Putting the Watch back to Game and Watch

Northsky

Reindeer Whisperer
Feb 8, 2019
23
24
3
Hello all,

I figured it would be fun to share what I've been working on lately. As many of you know, I am quite fond of old gaming consoles. When shopping I noticed that here where I live the new Nintendo Game & Watch Super Mario Bros was on sale, so I bought a few units to play with to learn more about embedded software development. So far I have modded 3 of my units with a bigger external flash memory. These come with 1 MB from the factory, but that is upgradeable. In my case, I used a 16 MB ISSI NOR FLASH SOP-8 chip that happened to be available locally. The particular chip is not compatible with the original firmware of these devices, but I do not care as I've bought these for homebrew purposes. These use a fairly powerful STM32H7 MCU as the heart. Back when I used to work as a contract hardware designer, I almost solely used STM32 chips, so the STM world is quite familiar to me. However, I never did any firmware design for STM32 so this is very interesting way to learn about that topic.

Currently I am working on the retro-go G&W port. What I am doing is implementing RTC support that has been missing so far using the RTC functionality found in the STM32 hardware. Last night I managed to get it work with the external crystal (LSE). It seems that there was a bug in STM32cubeMX that forced the RTC to use LSI clock all the time and also without selecting CBS Sync LSE option any LSE drive options were unavailable. I set the drive to 'high' to make sure that it works. Current usage is negligible compared to low drive.

Here is a screenshot of a menu I created to control the RTC. Now it shows only the time, but I am working on developing controls to set the time. The menu is triggered by pressing the 'TIME' button.

image0.jpg


My ultimate goal with the RTC is to introduce it to the Game Boy emulator so that time passes when you are not playing. At the moment the Game Boy emulator only uses software RTC that only passes time when you are playing a game.

For more information about G&W homebrew, I suggest checking out Stacksmashing's youtube channel!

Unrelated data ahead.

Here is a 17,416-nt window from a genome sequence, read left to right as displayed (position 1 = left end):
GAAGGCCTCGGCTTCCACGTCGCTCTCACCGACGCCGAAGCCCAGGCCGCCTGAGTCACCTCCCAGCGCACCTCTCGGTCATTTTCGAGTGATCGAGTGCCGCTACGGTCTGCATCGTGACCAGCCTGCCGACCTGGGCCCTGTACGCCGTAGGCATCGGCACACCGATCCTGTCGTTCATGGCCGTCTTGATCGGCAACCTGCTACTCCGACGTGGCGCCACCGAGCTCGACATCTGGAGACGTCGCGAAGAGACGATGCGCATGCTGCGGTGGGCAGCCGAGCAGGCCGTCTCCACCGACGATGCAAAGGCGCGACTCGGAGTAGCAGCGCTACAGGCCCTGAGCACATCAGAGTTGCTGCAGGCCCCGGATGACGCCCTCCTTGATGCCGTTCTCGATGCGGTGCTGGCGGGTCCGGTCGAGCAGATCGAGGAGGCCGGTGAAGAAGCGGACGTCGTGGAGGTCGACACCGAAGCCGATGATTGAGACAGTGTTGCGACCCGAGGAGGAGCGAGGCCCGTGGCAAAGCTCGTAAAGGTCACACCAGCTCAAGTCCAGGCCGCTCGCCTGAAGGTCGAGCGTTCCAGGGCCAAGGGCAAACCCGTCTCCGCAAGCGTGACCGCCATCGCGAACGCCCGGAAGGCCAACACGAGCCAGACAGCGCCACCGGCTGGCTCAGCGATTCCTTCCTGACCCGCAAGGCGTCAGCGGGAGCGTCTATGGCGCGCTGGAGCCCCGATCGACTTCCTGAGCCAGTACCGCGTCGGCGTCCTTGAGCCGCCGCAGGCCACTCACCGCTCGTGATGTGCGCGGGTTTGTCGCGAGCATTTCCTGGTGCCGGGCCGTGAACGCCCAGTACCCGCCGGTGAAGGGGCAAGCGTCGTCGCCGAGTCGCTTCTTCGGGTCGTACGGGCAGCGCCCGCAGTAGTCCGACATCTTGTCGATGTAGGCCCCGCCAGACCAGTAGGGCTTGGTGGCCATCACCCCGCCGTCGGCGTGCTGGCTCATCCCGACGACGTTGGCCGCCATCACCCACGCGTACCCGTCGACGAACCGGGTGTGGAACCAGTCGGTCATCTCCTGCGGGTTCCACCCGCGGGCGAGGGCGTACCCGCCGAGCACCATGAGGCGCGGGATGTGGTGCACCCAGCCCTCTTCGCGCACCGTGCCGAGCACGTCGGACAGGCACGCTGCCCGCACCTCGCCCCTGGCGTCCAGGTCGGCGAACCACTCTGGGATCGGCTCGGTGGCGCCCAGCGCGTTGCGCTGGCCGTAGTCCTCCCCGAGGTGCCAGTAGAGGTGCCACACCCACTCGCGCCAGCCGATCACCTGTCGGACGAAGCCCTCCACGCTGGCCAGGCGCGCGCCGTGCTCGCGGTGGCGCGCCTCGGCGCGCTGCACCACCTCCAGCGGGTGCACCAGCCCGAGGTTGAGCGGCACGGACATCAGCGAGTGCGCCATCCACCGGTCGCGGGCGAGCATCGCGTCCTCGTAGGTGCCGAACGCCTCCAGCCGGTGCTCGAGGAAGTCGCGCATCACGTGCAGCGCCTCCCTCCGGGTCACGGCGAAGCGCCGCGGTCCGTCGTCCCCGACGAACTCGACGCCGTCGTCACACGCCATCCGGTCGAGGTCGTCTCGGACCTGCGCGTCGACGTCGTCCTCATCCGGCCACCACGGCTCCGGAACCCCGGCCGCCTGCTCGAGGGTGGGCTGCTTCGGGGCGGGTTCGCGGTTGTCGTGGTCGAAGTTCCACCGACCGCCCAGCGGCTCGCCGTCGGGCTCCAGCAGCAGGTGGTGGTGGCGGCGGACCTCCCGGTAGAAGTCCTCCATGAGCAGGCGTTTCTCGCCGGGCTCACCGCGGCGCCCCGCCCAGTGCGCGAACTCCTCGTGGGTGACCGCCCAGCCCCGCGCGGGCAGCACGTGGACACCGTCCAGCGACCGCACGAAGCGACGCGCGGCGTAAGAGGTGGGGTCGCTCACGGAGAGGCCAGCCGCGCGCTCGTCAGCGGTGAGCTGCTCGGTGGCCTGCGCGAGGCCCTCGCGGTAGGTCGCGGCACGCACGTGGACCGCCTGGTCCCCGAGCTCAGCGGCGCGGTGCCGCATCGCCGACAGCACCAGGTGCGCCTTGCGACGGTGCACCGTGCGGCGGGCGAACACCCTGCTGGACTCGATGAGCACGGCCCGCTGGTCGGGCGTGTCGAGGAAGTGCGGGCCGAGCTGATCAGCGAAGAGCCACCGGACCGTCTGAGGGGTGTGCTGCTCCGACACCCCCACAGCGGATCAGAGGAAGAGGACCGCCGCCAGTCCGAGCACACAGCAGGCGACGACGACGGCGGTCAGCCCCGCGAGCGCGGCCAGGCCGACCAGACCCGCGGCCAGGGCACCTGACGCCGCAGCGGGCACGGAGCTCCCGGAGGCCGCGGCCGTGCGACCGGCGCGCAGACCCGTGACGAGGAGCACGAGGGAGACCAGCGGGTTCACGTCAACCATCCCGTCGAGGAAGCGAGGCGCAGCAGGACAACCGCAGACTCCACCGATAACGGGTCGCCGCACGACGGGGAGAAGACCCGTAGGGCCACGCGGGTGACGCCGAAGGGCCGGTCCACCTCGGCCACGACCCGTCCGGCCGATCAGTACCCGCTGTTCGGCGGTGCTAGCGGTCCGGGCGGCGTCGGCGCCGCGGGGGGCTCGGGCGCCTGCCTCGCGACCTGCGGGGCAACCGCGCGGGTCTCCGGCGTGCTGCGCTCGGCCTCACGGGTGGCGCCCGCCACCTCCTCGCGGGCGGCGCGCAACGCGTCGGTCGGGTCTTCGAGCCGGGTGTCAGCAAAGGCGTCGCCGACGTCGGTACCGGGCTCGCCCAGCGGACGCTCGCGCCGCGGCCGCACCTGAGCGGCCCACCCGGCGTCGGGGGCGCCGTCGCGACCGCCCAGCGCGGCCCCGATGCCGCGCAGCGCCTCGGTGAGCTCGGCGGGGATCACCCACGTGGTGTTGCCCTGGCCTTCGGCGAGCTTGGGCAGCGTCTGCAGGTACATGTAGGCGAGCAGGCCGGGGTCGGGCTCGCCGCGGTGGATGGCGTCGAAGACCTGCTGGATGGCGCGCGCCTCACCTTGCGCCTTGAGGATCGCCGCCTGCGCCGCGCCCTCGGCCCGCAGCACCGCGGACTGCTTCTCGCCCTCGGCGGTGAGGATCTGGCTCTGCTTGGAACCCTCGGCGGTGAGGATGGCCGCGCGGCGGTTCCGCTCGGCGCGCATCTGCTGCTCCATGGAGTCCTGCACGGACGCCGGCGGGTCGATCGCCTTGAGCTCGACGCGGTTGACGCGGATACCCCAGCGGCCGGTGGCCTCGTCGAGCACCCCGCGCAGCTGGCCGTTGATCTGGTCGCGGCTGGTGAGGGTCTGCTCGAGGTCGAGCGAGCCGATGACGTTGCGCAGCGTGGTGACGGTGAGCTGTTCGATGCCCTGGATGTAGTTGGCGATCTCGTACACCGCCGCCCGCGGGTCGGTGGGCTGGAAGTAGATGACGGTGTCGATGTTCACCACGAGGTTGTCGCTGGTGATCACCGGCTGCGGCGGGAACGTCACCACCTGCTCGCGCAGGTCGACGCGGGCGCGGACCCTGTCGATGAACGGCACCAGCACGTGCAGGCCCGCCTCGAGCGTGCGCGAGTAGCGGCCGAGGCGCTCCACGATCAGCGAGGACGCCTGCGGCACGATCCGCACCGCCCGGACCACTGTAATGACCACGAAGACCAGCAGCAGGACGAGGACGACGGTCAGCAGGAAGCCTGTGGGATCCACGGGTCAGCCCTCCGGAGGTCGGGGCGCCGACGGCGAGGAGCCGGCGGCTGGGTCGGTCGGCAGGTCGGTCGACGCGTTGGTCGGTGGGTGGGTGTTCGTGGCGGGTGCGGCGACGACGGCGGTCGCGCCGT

USB data pins are not connected so for homebrew one needs to use debug pins on the motherboard. I've used stlink v2 (mini) to program my units but I've heard it is also possible to use a raspberry pi to achieve the same, but with slower speed. Also, the stock flash chip is a bit limiting. The homebrew firmware that I am participating in the development of does use a compression mechanism (lz4).

Disclaimer: This post is my own, and not endorsed by Nintendo.
 

Elf

Storybook
Feb 4, 2019
588
161
43
That is pretty fun! As you mentioned earlier it makes a great dev board package for anyone interested in STM32, and it's neat that you can run emulators on it :)

Great job expanding the SPI flash, by the way!
 

KayBee

Member
Feb 24, 2020
86
56
18
That's interesting! Kudos for the memory work. May I ask why the RTC aspect is your "jam?"
 

Northsky

Reindeer Whisperer
Feb 8, 2019
23
24
3
That's interesting! Kudos for the memory work. May I ask why the RTC aspect is your "jam?"
Thanks! Cannot take credit for the Flash memory upgrade, that was figured out by the others. I started working on the RTC aspect because 1.) it was missing from the CFW 2.) implementing it could have a positive effect on power consumption 3.) the Gameboy emulator will need this if SRAM saves and RTC saving is to be implemented.

I managed to finish the watch/calendar functionality yesterday, and I've made a pull request to the main repository. Still a few tweaks could be done, but at least it works. :) Also added a function to return 64-bit Unix timestamp. However, the first half is zeroes so the timestamp is actually 32-bit (seconds). This should be fine for emulator purposes.
 
  • Like
Reactions: Elf

About us

  • Silicon Graphics User Group (SGUG) is a community for users, developers, and admirers of Silicon Graphics (SGI) products. We aim to be a friendly hobbyist community for discussing all aspects of SGIs, including use, software development, the IRIX Operating System, and troubleshooting, as well as facilitating hardware exchange.

User Menu